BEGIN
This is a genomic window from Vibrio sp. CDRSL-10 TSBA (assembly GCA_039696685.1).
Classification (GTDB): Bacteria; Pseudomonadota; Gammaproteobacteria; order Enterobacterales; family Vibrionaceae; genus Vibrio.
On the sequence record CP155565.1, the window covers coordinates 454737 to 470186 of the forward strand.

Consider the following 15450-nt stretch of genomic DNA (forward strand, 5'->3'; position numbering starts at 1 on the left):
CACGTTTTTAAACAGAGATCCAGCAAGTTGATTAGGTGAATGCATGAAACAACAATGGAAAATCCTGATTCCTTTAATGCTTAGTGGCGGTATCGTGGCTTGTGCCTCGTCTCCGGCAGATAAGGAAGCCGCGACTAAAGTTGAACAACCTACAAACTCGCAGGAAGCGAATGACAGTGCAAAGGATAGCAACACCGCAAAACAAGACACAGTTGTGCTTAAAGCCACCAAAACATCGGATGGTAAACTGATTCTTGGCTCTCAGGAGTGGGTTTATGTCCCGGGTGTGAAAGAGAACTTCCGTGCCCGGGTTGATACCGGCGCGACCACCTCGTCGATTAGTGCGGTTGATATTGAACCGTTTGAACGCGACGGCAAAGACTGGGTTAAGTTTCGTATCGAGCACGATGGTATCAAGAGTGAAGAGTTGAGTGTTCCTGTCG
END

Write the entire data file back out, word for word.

This is a genomic window from Vibrio sp. CDRSL-10 TSBA (assembly GCA_039696685.1).
Classification (GTDB): Bacteria; Pseudomonadota; Gammaproteobacteria; order Enterobacterales; family Vibrionaceae; genus Vibrio.
On the sequence record CP155565.1, the window covers coordinates 454737 to 470186 of the forward strand.

Consider the following 15450-nt stretch of genomic DNA (forward strand, 5'->3'; position numbering starts at 1 on the left):
CACGTTTTTAAACAGAGATCCAGCAAGTTGATTAGGTGAATGCATGAAACAACAATGGAAAATCCTGATTCCTTTAATGCTTAGTGGCGGTATCGTGGCTTGTGCCTCGTCTCCGGCAGATAAGGAAGCCGCGACTAAAGTTGAACAACCTACAAACTCGCAGGAAGCGAATGACAGTGCAAAGGATAGCAACACCGCAAAACAAGACACAGTTGTGCTTAAAGCCACCAAAACATCGGATGGTAAACTGATTCTTGGCTCTCAGGAGTGGGTTTATGTCCCGGGTGTGAAAGAGAACTTCCGTGCCCGGGTTGATACCGGCGCGACCACCTCGTCGATTAGTGCGGTTGATATTGAACCGTTTGAACGCGACGGCAAAGACTGGGTTAAGTTTCGTATCGAGCACGATGGTATCAAGAGTGAAGAGTTGAGTGTTCCTGTCG